20. Advent equals a changing Jesus

Meditations on the Reality of Christmas: 20. Advent equals a changing Jesus

Lk 2:40-42    the child grew and became strong; he was filled with wisdom, and the grace of God was upon him…. When he was twelve years old, they went up to the Feast, according to the custom.

There is a danger with a series like that reflects on the wonder and reality of Christmas. It is that we only see Jesus as a little baby and get all warm and mushy about him and have nice romantic feelings that fail to develop to see the full picture.

The full picture starts with the glorious Son of God in heaven with his Father. Jesus indicated very clearly that he had come down from heaven where he had lived, full of glory before hand (see Jn 6:33,38,  17:5).  John in his Gospel (Jn 1:1-3) and the writer to the Hebrews (Heb 1:2) reveal Jesus as co-Creator with His Father. That was Jesus before he came as a baby.

But then comes the human stages that we have been observing, coming as a baby born of the virgin Mary, who then grows up (see our verses above). Then about the age of thirty he started his three year ministry culminating in his death on the Cross, followed by the resurrection and then the ascension, his return to heaven where he sits with his Father, ruling in the midst of his enemies (Psa 110:1,2)

In those three years of his ministry we see a figure so different from that helpless babe. We see him as master of the wind and the waves, manufacturer of wine and bread, healer of the sick, one who raises the dead, one who fearlessly confronts the hypocrisy of the Pharisees and  religious establishment and who then courageously faces his own impending execution. Oh yes, very different from the ‘meek and mild’ infant we observe in the Christmas story.

But it doesn’t end there. See him as he reveals himself to his servant John on the Isle of Patmos. among the lamp-stands was someone “like a son of man,” dressed in a robe reaching down to his feet and with a golden sash around his chest. His head and hair were white like wool, as white as snow, and his eyes were like blazing fire. His feet were like bronze glowing in a furnace, and his voice was like the sound of rushing waters. In his right hand he held seven stars, and out of his mouth came a sharp double-edged sword. His face was like the sun shining in all its brilliance. When I saw him, I fell at his feet as though dead. Then he placed his right hand on me and said: “Do not be afraid. I am the First and the Last. I am the Living One; I was dead, and behold I am alive for ever and ever! And I hold the keys of death and Hades.” (Rev 1:13-18)  Unquestionably the description, “I was dead and behold I am alive for ever and ever,”  must apply to the ascended Jesus who stands before John in his vision as a wise elder-priest but unlike any human. This is the One who is Lord of all, head of the Church, yes, but even more than that, the One who has ultimate say over life and death.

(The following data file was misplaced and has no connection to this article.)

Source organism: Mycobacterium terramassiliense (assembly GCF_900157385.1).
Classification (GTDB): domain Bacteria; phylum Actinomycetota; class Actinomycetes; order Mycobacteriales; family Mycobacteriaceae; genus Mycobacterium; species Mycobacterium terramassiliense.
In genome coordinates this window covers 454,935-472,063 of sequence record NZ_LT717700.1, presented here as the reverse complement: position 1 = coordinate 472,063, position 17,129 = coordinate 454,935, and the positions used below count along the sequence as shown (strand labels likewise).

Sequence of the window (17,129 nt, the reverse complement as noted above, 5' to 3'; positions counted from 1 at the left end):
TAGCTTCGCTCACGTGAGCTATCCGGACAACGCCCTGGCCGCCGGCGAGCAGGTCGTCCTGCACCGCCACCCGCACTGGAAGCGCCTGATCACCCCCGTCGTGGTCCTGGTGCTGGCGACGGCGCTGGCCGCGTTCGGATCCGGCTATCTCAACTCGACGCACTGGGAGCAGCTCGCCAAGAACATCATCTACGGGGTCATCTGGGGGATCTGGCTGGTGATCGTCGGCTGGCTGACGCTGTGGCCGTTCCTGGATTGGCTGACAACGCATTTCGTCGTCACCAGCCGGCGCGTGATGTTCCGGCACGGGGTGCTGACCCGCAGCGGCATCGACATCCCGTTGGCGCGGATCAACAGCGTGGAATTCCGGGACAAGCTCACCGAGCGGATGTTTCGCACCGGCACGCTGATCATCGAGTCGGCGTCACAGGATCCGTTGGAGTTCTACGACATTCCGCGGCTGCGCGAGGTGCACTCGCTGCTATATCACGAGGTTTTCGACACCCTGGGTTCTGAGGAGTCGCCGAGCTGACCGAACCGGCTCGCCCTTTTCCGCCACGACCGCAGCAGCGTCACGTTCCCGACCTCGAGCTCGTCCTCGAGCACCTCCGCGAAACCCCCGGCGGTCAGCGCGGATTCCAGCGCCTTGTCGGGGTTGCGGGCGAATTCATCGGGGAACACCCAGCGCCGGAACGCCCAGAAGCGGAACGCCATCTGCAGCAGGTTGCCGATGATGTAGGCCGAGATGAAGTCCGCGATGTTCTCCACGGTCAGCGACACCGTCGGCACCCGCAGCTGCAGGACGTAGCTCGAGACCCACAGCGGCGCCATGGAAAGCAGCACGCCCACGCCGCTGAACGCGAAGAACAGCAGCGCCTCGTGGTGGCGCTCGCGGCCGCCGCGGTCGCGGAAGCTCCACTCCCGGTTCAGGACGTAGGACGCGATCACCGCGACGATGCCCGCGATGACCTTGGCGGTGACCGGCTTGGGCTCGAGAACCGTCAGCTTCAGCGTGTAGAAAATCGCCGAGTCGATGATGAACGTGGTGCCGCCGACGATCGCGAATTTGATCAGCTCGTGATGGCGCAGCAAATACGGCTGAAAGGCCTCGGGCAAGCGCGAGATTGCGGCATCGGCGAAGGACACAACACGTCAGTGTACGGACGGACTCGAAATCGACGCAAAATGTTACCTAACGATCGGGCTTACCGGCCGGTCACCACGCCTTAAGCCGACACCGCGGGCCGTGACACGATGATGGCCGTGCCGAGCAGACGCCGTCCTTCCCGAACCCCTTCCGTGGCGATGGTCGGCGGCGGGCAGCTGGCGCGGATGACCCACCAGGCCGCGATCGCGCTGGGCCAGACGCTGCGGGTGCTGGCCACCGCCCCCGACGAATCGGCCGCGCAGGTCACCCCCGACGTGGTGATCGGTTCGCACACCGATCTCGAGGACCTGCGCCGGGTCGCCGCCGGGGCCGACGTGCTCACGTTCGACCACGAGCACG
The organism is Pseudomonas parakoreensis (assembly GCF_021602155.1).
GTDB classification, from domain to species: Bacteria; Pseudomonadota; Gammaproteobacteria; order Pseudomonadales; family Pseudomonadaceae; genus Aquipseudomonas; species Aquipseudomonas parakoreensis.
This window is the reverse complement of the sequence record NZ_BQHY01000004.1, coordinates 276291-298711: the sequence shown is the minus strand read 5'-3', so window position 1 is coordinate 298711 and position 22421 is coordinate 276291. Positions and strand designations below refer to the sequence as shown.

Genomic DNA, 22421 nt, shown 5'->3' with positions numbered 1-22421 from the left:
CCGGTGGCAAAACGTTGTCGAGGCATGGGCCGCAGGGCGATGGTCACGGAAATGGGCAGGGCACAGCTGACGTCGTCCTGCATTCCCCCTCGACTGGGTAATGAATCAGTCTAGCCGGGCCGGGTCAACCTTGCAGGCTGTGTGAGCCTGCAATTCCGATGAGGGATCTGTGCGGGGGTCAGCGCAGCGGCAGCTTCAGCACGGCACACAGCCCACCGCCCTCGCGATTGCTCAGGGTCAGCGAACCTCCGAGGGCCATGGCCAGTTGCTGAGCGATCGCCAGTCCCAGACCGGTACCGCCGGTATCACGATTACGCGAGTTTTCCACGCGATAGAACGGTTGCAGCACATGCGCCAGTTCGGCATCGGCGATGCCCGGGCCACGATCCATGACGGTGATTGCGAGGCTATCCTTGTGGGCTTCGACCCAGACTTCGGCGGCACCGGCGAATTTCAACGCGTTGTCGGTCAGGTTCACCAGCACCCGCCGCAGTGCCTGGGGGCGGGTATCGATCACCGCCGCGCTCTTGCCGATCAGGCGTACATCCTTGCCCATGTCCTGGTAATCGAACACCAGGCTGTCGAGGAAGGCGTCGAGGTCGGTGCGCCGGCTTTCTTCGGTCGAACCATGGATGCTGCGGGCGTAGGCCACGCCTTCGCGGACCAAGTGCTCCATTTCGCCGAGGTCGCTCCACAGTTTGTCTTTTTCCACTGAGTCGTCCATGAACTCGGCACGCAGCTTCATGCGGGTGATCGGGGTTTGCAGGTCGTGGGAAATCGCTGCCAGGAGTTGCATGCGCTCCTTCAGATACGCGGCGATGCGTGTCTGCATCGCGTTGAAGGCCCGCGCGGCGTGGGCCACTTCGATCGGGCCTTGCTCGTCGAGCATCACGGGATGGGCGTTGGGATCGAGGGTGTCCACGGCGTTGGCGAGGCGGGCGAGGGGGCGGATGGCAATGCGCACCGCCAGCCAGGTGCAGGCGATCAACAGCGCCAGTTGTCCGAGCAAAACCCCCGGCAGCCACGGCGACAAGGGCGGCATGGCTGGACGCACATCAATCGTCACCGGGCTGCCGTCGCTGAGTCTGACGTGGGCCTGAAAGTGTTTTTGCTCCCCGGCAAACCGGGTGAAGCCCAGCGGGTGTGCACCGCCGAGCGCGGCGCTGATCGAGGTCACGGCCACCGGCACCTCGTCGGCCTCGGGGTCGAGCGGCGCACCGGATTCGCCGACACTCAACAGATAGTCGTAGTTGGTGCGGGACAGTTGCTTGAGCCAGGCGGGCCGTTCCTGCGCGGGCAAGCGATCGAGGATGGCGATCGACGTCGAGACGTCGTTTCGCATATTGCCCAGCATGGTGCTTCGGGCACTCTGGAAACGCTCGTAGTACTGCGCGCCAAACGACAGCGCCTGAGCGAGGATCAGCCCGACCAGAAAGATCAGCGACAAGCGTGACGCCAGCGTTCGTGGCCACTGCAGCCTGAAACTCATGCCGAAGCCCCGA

Later John was to see him standing before the throne of God as the Lamb of God, the only one worthy to undo the scroll of end-time history. (See Rev 4). Even later he is revealed as the coming conquering king before whom all will bow (see Rev 19).

This is the same Jesus we have been considering in these reflections on the Christmas story but it is, in reality, only a tiny part of the overall picture, a wonderful and glorious part certainly, a part involving specific human individuals and they (and this is the wonder) contribute to the working out of the overall purposes of God. So, likewise, you and I do the same as we work out, live out, our lives with Him as He uses us to contribute to the working out of His overall purposes. You may read this and Christmas is either past or even long distant, but the truths remain the same. Marvel at the wonder of the plans and purpose of God, worked out in the players of the Christmas story, but remember, He is still doing it today, with you and me. Hallelujah!

Leave a Reply

Fill in your details below or click an icon to log in:

WordPress.com Logo

You are commenting using your WordPress.com account. Log Out /  Change )

Twitter picture

You are commenting using your Twitter account. Log Out /  Change )

Facebook photo

You are commenting using your Facebook account. Log Out /  Change )

Connecting to %s